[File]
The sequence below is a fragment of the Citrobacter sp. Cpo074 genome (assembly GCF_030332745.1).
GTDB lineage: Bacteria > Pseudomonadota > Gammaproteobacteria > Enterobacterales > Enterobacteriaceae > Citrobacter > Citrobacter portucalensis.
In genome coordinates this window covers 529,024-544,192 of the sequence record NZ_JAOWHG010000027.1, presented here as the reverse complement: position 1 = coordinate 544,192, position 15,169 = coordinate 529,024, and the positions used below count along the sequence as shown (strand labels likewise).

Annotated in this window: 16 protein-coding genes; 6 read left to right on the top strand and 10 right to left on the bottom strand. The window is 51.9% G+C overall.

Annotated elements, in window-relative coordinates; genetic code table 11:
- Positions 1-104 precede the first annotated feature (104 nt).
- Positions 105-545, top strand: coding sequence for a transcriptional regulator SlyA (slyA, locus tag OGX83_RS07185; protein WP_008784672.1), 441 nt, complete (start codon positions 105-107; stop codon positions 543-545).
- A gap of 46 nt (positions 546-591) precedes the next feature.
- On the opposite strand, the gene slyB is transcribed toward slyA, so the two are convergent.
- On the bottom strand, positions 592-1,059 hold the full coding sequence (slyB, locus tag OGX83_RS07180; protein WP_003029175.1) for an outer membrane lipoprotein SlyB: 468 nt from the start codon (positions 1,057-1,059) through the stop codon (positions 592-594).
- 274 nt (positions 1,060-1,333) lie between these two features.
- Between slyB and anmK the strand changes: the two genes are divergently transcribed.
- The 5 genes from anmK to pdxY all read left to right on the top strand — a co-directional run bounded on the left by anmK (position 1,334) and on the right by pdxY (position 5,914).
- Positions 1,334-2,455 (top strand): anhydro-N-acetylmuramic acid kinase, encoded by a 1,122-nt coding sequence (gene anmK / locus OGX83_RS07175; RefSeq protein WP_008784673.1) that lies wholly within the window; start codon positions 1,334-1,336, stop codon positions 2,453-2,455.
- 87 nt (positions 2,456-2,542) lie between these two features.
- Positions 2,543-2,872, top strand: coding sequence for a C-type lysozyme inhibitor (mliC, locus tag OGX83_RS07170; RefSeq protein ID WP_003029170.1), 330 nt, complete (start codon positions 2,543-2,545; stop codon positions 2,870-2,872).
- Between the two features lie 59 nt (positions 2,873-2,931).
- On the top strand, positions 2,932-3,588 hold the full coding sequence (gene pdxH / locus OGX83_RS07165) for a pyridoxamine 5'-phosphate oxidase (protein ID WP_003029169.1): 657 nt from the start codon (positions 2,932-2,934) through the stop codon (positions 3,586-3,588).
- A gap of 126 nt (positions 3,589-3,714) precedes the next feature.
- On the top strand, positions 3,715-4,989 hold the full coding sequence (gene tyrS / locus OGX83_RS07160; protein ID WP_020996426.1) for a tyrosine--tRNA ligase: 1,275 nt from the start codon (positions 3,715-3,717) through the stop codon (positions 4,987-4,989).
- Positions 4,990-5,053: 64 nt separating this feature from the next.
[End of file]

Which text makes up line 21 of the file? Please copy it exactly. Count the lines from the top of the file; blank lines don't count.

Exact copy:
- Positions 4,990-5,053: 64 nt separating this feature from the next.